In this study, we focused on the miR-101 because miR-101 was the most strongly downregulated miRNA in sunitinib-treated tissues. Our present data showed that miR-101 functioned as an antitumor miRNA in RCC cells. The antitumor roles of miR-101 have been reported in various types of cancers, including hepatocellular carcinoma, gastric cancer, breast cancer, and lung cancer [3740]. Furthermore, miR-101 restoration enhances chemosensitivity in lung cancer and salivary gland adenoid cystic carcinoma [41, 42]. Thus, our data are consistent with previous studies of miR-101 in cancer research.

One interesting capacity of miRNA analyses is identification of miRNA-regulated genes in the human genome and investigation of the functional roles of these miRNA-regulated genes in cancer cells. In this study, we found that UHRF1, the master regulator of epigenetic modifications, was directly suppressed by miR-101 in RCC cells and that its expression enhanced cancer cell migration and invasion. Moreover, overexpression of UHRF1 was confirmed in sunitinib-treated RCC tissues, and higher expression of UHRF1 was associated with shorter overall survival after surgery for RCC. Because sunitinib is the first-line treatment option for recurrent RCC after surgical treatment, this association is consistent with other results. Ablation of UHRF1 induces genomic hypomethylation, and overexpression of UHRF1 has been reported in several cancers [43, 44]. UHRF1 consists of five recognizable domains: PHD, Tudor, SRA, RING, and UBL [45]. UHRF1 is required for DNA methyltransferase 1 (DNMT1) function through direct binding to DNMT1 and activation of DNMT1 function for maintenance of DNA methylation [46].

We found that miR-101 directly suppressed UHRF1; however, previous reports have indicated that EZH2 is also directly suppressed by miR-101 [14, 47]. Consistent with this, we confirmed that EZH2 was suppressed by miR-101 in RCC cells (Figure 4). Interestingly, EZH2 has also been reported to be a master regulator of transcription by modulation of histone modification or methylation [48, 49]. miR-101 can target and suppress both UHRF1 and EZH2 in RCC cells. Previous report indicated that UHRF1 and EZH2 synergistically and independently silence tumor suppressors by methylation: UHRF1 induce methylation of tumor suppressor gene DNA CpGs and H3-K9me3, and EZH2 induce methylation of H3-K27 [50]. Overexpression of both UHRF1 and EZH2 coordinately suppressed antitumor genes and contributed to prostate cancer pathogenesis and metastasis [50]. More recently, patient-derived clear cell RCC xenografts with sunitinib resistant phenotype showed increased EZH2 expression, and inhibition of EZH2 resulted in enhancement of the antitumor effects of sunitinib [51]. Consequently, we speculate that overexpression of UHRF1 and EZH2 coordinately suppressed antitumor genes and deeply contribute to sunitinib resistant processes in RCC cells. In sunitinib-treated RCC tissues, loss of antitumor miR- 101 may lead to upregulation of UHRF1 and EZH2, and consequently, post-transcriptional modification of multiple genes would promote cancer-related phenotypes in cells. Moreover, we investigated the downstream pathways suppressed by knockdown of UHRF1 and found that pathways such as cell cycle, DNA replication, and RNA degradation were enriched in RCC cells. Thus, antitumor miR-101-mediated UHRF1 pathways may be suppressed by sunitinib treatment. Our present data will contribute to our understanding of drug-resistance mechanisms in RCC cells.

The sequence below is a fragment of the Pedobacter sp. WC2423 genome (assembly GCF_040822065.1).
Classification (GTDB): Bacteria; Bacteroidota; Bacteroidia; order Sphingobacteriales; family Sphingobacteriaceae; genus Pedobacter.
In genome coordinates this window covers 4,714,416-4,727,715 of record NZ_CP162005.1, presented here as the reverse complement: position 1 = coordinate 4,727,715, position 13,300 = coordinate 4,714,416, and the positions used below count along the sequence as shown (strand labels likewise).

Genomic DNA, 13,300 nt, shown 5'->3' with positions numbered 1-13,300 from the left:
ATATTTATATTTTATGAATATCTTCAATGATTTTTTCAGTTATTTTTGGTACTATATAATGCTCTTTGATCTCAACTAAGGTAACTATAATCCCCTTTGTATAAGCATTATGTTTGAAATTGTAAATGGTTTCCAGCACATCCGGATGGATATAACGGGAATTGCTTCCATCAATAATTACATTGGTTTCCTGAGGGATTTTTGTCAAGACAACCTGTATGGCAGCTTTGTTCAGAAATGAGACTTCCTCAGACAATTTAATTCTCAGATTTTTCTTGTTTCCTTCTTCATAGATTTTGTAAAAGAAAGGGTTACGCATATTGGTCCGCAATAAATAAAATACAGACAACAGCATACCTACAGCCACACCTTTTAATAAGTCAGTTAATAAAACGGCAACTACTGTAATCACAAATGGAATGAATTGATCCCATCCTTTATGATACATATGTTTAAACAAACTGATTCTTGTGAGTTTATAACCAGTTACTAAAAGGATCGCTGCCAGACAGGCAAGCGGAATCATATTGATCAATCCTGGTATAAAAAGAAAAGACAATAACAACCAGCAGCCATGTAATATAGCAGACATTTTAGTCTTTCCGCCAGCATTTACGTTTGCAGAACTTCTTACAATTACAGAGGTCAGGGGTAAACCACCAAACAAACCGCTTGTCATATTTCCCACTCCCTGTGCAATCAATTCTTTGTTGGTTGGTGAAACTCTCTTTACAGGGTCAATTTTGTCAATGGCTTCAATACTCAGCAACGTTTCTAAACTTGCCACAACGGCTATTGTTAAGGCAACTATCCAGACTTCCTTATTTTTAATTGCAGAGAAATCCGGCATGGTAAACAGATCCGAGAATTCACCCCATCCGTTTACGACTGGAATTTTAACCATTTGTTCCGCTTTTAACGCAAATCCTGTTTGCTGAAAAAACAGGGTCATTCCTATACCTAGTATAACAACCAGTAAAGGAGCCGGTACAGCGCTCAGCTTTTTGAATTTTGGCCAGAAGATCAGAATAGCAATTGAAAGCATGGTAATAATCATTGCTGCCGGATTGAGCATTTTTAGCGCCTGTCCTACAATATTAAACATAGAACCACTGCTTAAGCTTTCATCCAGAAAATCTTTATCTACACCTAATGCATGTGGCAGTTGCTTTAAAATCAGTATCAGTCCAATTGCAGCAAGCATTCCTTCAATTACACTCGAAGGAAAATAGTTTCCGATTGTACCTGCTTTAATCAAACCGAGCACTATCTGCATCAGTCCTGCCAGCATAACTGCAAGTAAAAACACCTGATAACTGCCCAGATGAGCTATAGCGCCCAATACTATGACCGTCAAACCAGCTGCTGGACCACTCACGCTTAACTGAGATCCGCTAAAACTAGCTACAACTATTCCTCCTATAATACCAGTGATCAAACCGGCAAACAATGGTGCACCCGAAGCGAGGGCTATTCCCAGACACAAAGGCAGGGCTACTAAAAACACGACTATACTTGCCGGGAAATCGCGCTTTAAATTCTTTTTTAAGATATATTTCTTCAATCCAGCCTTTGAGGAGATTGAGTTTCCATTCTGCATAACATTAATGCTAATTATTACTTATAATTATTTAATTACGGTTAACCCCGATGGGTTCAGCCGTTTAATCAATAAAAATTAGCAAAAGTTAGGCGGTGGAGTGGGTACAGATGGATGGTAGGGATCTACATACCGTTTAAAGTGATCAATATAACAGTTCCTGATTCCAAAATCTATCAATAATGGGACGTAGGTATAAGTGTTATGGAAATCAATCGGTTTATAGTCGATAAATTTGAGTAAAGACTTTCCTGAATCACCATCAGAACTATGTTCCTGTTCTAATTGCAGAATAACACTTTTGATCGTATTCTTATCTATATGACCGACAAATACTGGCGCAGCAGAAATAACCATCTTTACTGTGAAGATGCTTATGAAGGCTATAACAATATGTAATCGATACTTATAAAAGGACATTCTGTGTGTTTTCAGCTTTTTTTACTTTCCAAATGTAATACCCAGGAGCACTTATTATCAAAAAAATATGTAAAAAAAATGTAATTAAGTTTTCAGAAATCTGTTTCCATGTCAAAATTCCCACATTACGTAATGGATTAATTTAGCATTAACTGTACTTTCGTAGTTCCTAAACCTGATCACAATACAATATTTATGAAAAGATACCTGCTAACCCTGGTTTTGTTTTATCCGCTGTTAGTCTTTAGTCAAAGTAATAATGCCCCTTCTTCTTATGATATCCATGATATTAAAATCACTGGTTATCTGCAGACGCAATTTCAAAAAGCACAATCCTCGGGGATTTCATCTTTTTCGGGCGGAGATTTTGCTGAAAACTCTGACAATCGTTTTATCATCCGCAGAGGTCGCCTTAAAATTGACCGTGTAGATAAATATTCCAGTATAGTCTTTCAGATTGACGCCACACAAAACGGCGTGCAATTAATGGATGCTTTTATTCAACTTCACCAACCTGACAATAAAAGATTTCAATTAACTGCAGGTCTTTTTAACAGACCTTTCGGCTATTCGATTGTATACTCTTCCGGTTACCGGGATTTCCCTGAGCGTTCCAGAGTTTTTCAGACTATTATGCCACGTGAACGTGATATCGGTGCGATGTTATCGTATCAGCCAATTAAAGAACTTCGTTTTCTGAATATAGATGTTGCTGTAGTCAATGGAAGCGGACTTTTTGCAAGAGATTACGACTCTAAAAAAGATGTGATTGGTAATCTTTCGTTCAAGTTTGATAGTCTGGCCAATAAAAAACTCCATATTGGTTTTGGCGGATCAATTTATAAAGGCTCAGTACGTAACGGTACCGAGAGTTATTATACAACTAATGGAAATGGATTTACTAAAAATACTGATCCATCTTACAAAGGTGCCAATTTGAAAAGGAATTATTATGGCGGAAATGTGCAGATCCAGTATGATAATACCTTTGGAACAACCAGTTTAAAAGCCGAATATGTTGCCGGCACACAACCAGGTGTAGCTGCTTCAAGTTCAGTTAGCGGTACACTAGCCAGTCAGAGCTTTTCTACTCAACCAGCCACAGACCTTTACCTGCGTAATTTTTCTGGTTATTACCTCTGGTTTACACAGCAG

MATERIALS AND METHODS

Patients and clinical RCC specimens

Clinical kidney specimens were obtained from patients admitted to Kagoshima University Hospital and Teikyo University Chiba Medical Centre Hospital from 2004 to 2014. A total of 42 pairs of clear cell renal carcinoma and adjacent noncancerous tissue were obtained by nephrectomy. Three patients who died of RCC after sunitinib treatment failure underwent autopsies. RCC tissues (n = 42), adjacent noncancerous kidney tissues (n = 41), and sunitinib-treated RCC tissues (n= 11) were used. The patients’ backgrounds and characteristics are summarized in Tables 1 and 3. Samples were staged according to the UICC TNM classification. Written consent for tissue donation for research purposes was obtained from each patient before sample collection. The protocol was approved by the Institutional Review Board of Chiba University, Kagoshima University and Teikyo University.